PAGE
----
Advising Resources

One of the longest education pathways is that of an MD, DO, or DVM which requires 2 years of preclinical and clinical courses at a medical school, as well as a minimum of one year of residency (a post-graduate internship). Most doctors then add a multi-year fellowship to specialize in a certain field such as neurosurgery or dermatology. But achieving a DDS, DMD, or PharmD is also no stroll in the park…

Virtually all careers in Health Care have in common that they are challenging – admission to advanced schools are highly competitive, the training is academically challenging, time intensive (think min. 10 hours days 6 days a week) and schools seek mature individuals who can demonstrate that they are well rounded, compassionate, and service oriented. Trust me, you can’t fake that. Admission committees for all programs look at you as a whole person. A quick fund raiser in your senior year won’t help to demonstrate your social commitment!

Each individual a career is slightly different and prerequisites even change between different schools offering the same degree (which makes Pre-medical advising somewhat of a challenge!), but there are common goals for your undergraduate education:

Year 1 Goals

  • maintain a strong overall GPA and BCPM-GPA (>3.5) and focus on coursework which should incl. the required Chemistry as well as Biology courses
  • get involved with the pre-health student club
  • volunteer, shadow, or intern in the community or your hometown
  • study, study, study, even if your friends prefer to party! You’ll very soon realize this isn’t High School anymore!
  • make and appointment with and introduce yourself to a Pre-Health advisor (in addition to your regular Longwood academic advisor)

Year 2 Goals

  • while maintaining a high GPA (>3.5), look into opportunities for basic research (e.g. with a Professor at Longwood) or opportunities to get more specific (e.g. clinical) experience by shadowing or internships in your chosen career path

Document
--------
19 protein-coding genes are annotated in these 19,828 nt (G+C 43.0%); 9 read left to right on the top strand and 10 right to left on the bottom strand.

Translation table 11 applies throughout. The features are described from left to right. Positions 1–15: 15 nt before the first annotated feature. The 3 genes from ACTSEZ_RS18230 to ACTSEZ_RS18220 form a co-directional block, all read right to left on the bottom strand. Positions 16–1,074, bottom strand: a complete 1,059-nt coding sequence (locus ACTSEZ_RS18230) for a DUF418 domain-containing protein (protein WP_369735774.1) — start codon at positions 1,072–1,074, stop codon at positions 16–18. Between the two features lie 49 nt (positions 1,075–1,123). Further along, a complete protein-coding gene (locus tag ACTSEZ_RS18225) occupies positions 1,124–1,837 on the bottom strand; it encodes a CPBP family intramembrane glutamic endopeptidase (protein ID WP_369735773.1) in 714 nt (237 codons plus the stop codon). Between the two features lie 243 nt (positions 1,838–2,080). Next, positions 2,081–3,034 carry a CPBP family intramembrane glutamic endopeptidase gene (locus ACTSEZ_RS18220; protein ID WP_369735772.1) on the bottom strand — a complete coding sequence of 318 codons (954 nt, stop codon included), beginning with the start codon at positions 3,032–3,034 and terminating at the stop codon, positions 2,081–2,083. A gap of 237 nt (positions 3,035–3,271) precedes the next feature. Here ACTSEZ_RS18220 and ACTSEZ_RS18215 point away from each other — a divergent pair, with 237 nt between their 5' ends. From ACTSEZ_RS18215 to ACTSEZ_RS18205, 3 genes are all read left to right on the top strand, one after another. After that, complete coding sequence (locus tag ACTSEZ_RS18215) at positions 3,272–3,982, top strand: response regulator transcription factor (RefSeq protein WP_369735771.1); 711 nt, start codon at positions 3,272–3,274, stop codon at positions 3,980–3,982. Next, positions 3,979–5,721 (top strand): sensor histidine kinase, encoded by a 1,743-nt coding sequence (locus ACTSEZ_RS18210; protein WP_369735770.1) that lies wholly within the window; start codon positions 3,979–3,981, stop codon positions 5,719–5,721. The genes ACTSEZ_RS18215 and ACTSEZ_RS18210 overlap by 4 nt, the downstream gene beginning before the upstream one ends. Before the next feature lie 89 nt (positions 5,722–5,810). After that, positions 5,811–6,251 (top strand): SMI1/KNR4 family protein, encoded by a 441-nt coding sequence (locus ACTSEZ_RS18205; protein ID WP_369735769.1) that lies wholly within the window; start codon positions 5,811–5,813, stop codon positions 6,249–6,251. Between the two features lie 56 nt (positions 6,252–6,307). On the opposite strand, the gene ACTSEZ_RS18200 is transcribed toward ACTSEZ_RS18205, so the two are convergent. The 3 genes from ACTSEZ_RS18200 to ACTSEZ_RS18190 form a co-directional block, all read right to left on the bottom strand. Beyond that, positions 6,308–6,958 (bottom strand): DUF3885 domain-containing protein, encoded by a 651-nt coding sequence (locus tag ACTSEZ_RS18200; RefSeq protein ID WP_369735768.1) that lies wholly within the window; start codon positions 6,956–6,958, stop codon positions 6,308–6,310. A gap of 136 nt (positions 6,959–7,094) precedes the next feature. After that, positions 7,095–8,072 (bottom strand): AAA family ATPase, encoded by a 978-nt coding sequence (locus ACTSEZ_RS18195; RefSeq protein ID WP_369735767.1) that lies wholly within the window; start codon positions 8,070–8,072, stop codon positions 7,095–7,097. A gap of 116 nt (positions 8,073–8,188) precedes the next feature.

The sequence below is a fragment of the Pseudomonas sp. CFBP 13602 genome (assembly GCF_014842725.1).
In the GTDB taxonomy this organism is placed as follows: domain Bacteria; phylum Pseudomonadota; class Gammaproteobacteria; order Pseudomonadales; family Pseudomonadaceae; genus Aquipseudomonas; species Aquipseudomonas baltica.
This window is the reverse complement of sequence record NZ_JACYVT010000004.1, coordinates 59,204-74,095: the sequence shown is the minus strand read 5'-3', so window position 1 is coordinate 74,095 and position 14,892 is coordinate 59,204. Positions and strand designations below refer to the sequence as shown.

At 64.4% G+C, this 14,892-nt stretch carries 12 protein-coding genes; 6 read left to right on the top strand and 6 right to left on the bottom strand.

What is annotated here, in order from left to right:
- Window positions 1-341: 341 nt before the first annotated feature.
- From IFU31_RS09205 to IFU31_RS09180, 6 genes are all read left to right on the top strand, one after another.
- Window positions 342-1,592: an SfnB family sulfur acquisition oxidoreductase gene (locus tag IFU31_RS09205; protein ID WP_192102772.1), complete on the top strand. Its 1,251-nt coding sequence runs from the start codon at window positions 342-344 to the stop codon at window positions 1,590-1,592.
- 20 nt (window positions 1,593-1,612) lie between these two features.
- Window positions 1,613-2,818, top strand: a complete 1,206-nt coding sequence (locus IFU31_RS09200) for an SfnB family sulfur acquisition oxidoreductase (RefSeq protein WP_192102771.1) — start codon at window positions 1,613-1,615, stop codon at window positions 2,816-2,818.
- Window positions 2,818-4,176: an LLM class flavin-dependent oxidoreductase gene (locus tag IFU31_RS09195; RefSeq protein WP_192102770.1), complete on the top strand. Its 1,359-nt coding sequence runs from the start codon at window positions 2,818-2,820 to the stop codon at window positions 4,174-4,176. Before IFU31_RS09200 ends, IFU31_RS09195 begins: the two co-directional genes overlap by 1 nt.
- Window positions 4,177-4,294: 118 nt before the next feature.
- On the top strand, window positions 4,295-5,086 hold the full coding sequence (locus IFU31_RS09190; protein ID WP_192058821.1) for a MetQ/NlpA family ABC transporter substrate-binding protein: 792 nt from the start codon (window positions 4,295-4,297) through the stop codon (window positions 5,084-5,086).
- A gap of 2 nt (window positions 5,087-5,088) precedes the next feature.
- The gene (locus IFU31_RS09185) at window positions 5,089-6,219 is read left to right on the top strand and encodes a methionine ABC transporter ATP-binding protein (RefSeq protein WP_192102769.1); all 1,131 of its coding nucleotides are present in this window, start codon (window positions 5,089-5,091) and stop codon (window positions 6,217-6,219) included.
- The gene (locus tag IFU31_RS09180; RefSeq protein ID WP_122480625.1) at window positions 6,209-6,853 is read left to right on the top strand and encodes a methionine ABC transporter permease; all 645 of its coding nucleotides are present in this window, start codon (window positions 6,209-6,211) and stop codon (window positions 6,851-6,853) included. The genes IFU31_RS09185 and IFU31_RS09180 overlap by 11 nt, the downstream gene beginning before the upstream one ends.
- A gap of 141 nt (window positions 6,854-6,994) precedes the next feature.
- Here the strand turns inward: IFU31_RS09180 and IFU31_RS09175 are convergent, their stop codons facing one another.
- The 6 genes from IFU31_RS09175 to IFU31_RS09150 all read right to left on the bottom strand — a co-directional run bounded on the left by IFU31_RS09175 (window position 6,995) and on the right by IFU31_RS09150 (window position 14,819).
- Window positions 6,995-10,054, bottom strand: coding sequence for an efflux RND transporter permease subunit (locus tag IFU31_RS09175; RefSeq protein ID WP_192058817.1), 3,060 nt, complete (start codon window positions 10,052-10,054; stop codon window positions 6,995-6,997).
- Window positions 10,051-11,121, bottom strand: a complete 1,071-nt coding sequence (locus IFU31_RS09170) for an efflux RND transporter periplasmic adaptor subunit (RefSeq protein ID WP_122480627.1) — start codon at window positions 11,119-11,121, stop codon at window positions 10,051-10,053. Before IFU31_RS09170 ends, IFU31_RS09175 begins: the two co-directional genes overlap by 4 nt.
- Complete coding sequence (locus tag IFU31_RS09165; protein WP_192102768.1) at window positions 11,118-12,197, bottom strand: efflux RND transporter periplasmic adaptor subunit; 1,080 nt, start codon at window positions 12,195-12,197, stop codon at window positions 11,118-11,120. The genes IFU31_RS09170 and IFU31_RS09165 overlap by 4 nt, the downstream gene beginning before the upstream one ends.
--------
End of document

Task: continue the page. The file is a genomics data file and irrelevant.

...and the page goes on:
• build relationships with professors and physicians as they may become letter writers
  • look into undergraduate research summer programs and apply (deadlines are typically early Spring) (Links to an external site.)
    Success applying will give you a good idea how competitive you are!
  • write a resume, work on your professional portfolio, start on a personal statement
  • apply for scholarships and prizes!
  • begin exploring standardized tests GRE, MCAT, etc. preparation (studying and registration if required for your chosen career path)
  • look at potential post-graduate programs you might want to apply to and check if you are on track to meet all the prerequisites

Year 3 Goals

  • while maintaining a high GPA (>3.5) while staying involved with campus clubs/ organizations and volunteer opportunities
  • start preparing for standardized tests (MCAT, GRE)
  • explore post-graduate schools and programs (go to a graduate fair, tour the school, etc. ), for a seamless transition into medical school you would apply through AMCAS one year prior to when you plan to matriculate!
  • explore a study abroad experience

Year 4 Goals

  • while maintaining a high GPA (>3.5), work on personal statement
  • prepare and submit applications for post graduate programs
  • prepare for interviews

Because the senior year can become quite stressful and applications take a lot of time, it is not uncommon to take a gap year between obtaining the BS and starting with a post graduate program. Look critically over your application and identify the weak spots: Do you need more clinical experience? Would adding some research experience help? What about adding year abroad, e.g. with The Peace Corps? Make it count! In the past, many of our students who went on to medical school took part in a ‘enhancer’ Post-Baccalaureate Program ( (Links to an external site.)) to further boost their competitiveness.


See more posts on preparing for medical school here: